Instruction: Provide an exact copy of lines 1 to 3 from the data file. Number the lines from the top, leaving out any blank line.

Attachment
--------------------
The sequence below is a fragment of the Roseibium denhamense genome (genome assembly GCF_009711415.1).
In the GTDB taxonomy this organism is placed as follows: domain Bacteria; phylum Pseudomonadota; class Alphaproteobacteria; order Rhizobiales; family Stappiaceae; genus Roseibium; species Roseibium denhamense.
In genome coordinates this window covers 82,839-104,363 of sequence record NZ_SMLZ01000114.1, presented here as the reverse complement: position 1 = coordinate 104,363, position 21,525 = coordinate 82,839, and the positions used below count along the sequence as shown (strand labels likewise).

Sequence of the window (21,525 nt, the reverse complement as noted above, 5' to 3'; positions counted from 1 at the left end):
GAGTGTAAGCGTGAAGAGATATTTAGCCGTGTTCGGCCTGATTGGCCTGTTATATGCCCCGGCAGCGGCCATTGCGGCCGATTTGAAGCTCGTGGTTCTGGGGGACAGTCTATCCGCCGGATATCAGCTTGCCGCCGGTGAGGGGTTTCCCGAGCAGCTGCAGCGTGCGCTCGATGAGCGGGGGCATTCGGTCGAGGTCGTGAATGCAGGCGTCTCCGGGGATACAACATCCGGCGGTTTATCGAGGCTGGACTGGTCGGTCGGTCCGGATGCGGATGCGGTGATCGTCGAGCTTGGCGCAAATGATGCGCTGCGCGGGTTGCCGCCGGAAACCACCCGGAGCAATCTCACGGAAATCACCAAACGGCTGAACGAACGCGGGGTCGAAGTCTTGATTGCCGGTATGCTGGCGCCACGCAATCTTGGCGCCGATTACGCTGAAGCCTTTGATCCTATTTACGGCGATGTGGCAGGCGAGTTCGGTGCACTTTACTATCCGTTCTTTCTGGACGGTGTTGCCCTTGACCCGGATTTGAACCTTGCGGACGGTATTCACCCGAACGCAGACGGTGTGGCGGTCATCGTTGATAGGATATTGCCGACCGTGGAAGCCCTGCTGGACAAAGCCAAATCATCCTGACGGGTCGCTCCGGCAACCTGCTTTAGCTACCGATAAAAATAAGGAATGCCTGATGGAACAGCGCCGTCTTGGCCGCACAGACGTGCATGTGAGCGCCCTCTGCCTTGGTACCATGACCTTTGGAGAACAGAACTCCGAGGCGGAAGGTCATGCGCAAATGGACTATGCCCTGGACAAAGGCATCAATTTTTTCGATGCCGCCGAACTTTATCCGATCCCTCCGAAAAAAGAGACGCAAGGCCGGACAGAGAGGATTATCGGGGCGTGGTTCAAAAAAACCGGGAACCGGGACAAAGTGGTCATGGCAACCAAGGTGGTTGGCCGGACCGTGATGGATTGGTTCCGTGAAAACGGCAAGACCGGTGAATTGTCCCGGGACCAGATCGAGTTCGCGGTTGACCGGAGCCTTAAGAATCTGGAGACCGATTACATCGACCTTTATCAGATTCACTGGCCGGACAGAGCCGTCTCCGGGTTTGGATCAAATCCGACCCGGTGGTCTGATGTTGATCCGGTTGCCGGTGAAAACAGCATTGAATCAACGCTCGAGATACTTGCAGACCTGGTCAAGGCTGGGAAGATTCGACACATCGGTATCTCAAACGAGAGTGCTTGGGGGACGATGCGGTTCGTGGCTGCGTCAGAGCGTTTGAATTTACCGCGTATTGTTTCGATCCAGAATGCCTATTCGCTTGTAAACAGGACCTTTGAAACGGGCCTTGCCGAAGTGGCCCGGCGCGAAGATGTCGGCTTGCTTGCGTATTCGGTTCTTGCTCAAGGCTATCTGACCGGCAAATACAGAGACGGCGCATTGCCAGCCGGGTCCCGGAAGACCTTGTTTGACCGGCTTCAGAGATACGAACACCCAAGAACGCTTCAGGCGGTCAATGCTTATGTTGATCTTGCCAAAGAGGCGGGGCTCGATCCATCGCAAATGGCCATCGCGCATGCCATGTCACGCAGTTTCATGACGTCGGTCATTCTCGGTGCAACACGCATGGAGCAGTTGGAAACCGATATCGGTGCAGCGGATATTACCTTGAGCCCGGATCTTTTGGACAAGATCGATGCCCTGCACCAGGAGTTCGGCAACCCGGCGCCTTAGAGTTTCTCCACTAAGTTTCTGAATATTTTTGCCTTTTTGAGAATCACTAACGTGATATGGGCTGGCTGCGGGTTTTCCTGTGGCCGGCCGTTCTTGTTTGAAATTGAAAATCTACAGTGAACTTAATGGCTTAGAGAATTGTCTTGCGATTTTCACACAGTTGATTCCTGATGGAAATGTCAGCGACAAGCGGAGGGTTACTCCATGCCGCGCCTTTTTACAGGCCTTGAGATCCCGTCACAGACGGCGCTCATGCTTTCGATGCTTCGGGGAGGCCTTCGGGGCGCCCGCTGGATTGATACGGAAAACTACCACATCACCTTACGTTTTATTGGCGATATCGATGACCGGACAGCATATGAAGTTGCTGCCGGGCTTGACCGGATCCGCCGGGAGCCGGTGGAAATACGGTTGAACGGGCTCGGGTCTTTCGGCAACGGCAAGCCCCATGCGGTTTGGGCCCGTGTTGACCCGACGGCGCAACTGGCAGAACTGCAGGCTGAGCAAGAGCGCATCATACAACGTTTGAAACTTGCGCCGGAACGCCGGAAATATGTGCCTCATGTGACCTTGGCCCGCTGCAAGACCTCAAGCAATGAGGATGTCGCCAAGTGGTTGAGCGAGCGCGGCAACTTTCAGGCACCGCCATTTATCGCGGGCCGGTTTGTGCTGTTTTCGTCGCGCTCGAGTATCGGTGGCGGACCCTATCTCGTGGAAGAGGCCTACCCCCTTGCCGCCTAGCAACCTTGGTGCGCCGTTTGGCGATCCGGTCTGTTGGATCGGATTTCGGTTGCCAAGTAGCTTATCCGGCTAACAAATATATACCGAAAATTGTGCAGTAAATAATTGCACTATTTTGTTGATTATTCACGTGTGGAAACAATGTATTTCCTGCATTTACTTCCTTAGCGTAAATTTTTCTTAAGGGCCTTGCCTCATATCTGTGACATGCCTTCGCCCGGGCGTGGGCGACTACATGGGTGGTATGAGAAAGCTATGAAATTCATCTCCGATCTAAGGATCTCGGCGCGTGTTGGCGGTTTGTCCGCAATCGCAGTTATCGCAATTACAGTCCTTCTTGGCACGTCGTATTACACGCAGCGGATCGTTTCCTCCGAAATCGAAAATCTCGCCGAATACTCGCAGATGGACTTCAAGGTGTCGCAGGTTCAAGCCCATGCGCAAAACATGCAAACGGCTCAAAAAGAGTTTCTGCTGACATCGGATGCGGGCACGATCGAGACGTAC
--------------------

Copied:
The sequence below is a fragment of the Roseibium denhamense genome (genome assembly GCF_009711415.1).
In the GTDB taxonomy this organism is placed as follows: domain Bacteria; phylum Pseudomonadota; class Alphaproteobacteria; order Rhizobiales; family Stappiaceae; genus Roseibium; species Roseibium denhamense.
In genome coordinates this window covers 82,839-104,363 of sequence record NZ_SMLZ01000114.1, presented here as the reverse complement: position 1 = coordinate 104,363, position 21,525 = coordinate 82,839, and the positions used below count along the sequence as shown (strand labels likewise).